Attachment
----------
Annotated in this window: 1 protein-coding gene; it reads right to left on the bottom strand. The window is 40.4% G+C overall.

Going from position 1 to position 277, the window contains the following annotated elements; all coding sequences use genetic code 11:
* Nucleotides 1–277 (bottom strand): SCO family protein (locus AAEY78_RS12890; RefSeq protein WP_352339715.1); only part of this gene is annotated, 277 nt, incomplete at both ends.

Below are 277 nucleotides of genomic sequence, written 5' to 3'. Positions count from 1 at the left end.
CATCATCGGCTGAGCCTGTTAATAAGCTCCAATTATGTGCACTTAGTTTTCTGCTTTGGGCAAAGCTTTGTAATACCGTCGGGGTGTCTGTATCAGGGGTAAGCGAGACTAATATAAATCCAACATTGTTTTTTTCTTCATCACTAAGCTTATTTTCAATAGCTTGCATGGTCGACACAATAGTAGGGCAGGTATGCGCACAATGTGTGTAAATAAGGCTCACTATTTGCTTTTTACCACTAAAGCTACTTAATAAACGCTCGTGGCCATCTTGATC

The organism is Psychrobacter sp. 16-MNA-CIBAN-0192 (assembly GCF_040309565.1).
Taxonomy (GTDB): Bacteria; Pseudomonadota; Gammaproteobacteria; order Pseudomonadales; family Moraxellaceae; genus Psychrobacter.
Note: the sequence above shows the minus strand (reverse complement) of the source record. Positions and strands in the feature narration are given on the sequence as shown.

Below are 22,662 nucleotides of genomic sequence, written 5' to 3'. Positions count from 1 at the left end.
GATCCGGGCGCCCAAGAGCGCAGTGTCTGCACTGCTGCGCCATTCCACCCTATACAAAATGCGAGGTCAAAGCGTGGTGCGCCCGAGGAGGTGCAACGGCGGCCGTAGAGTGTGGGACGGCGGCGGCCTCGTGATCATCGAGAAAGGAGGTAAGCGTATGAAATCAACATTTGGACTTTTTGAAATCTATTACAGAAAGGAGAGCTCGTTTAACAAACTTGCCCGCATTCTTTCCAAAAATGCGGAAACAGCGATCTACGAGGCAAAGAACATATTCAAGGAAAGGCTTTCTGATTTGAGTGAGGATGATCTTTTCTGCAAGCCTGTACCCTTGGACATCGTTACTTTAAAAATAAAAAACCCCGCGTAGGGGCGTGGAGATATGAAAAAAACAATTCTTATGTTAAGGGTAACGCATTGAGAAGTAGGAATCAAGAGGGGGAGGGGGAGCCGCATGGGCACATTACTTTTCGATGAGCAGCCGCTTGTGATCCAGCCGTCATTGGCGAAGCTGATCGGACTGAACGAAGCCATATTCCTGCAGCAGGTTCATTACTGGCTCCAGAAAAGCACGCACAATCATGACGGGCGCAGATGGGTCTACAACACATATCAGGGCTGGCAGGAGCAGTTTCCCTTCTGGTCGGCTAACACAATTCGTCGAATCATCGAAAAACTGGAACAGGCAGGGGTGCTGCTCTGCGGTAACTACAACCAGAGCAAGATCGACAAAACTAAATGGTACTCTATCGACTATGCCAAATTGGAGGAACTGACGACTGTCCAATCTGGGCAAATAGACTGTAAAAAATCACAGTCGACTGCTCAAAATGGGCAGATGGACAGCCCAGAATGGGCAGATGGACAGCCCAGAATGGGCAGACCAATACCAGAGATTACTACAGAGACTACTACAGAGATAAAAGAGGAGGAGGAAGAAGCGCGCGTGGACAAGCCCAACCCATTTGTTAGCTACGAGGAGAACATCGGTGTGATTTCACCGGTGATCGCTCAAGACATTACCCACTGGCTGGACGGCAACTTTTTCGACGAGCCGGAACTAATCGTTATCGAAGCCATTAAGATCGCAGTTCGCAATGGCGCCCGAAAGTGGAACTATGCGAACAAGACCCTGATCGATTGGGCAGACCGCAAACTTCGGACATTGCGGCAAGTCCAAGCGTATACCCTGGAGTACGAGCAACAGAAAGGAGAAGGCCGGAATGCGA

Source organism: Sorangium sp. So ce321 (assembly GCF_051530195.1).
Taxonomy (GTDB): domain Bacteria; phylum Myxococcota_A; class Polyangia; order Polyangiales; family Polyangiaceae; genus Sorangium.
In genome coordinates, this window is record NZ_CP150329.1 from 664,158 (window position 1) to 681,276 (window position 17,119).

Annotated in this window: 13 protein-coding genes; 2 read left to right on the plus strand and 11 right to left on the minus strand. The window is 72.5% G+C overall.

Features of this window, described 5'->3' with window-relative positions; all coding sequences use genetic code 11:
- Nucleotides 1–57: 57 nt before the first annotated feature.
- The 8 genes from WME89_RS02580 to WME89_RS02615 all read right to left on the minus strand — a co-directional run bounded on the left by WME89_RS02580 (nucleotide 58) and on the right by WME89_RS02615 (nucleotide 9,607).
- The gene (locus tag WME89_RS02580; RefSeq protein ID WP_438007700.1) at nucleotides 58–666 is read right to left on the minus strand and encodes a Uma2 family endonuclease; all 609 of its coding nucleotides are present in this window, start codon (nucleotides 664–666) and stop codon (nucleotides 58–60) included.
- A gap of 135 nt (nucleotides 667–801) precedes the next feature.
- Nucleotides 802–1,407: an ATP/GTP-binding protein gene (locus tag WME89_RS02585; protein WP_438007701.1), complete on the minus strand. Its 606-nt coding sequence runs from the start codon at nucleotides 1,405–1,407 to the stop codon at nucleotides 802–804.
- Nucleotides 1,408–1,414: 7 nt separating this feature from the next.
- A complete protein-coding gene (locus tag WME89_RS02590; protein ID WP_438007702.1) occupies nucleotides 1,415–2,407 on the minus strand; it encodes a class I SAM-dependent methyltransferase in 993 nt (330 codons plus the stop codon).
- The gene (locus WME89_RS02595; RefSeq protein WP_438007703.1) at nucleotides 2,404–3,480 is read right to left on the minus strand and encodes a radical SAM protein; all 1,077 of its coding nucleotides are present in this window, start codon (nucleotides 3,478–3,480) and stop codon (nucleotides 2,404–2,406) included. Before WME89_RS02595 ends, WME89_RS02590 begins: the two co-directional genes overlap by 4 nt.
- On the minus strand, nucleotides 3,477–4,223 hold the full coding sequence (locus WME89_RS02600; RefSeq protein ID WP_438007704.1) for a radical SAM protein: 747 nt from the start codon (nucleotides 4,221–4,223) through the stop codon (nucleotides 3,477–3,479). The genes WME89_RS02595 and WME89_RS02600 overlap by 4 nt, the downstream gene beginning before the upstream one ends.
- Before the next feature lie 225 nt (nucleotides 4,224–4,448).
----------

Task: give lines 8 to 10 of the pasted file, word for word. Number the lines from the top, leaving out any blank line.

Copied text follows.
Note: the sequence above shows the minus strand (reverse complement) of the source record. Positions and strands in the feature narration are given on the sequence as shown.

Below are 22,662 nucleotides of genomic sequence, written 5' to 3'. Positions count from 1 at the left end.
GATCCGGGCGCCCAAGAGCGCAGTGTCTGCACTGCTGCGCCATTCCACCCTATACAAAATGCGAGGTCAAAGCGTGGTGCGCCCGAGGAGGTGCAACGGCGGCCGTAGAGTGTGGGACGGCGGCGGCCTCGTGATCATCGAGAAAGGAGGTAAGCGTATGAAATCAACATTTGGACTTTTTGAAATCTATTACAGAAAGGAGAGCTCGTTTAACAAACTTGCCCGCATTCTTTCCAAAAATGCGGAAACAGCGATCTACGAGGCAAAGAACATATTCAAGGAAAGGCTTTCTGATTTGAGTGAGGATGATCTTTTCTGCAAGCCTGTACCCTTGGACATCGTTACTTTAAAAATAAAAAACCCCGCGTAGGGGCGTGGAGATATGAAAAAAACAATTCTTATGTTAAGGGTAACGCATTGAGAAGTAGGAATCAAGAGGGGGAGGGGGAGCCGCATGGGCACATTACTTTTCGATGAGCAGCCGCTTGTGATCCAGCCGTCATTGGCGAAGCTGATCGGACTGAACGAAGCCATATTCCTGCAGCAGGTTCATTACTGGCTCCAGAAAAGCACGCACAATCATGACGGGCGCAGATGGGTCTACAACACATATCAGGGCTGGCAGGAGCAGTTTCCCTTCTGGTCGGCTAACACAATTCGTCGAATCATCGAAAAACTGGAACAGGCAGGGGTGCTGCTCTGCGGTAACTACAACCAGAGCAAGATCGACAAAACTAAATGGTACTCTATCGACTATGCCAAATTGGAGGAACTGACGACTGTCCAATCTGGGCAAATAGACTGTAAAAAATCACAGTCGACTGCTCAAAATGGGCAGATGGACAGCCCAGAATGGGCAGATGGACAGCCCAGAATGGGCAGACCAATACCAGAGATTACTACAGAGACTACTACAGAGATAAAAGAGGAGGAGGAAGAAGCGCGCGTGGACAAGCCCAACCCATTTGTTAGCTACGAGGAGAACATCGGTGTGATTTCACCGGTGATCGCTCAAGACATTACCCACTGGCTGGACGGCAACTTTTTCGACGAGCCGGAACTAATCGTTATCGAAGCCATTAAGATCGCAGTTCGCAATGGCGCCCGAAAGTGGAACTATGCGAACAAGACCCTGATCGATTGGGCAGACCGCAAACTTCGGACATTGCGGCAAGTCCAAGCGTATACCCTGGAGTACGAGCAACAGAAAGGAGAAGGCCGGAATGCGA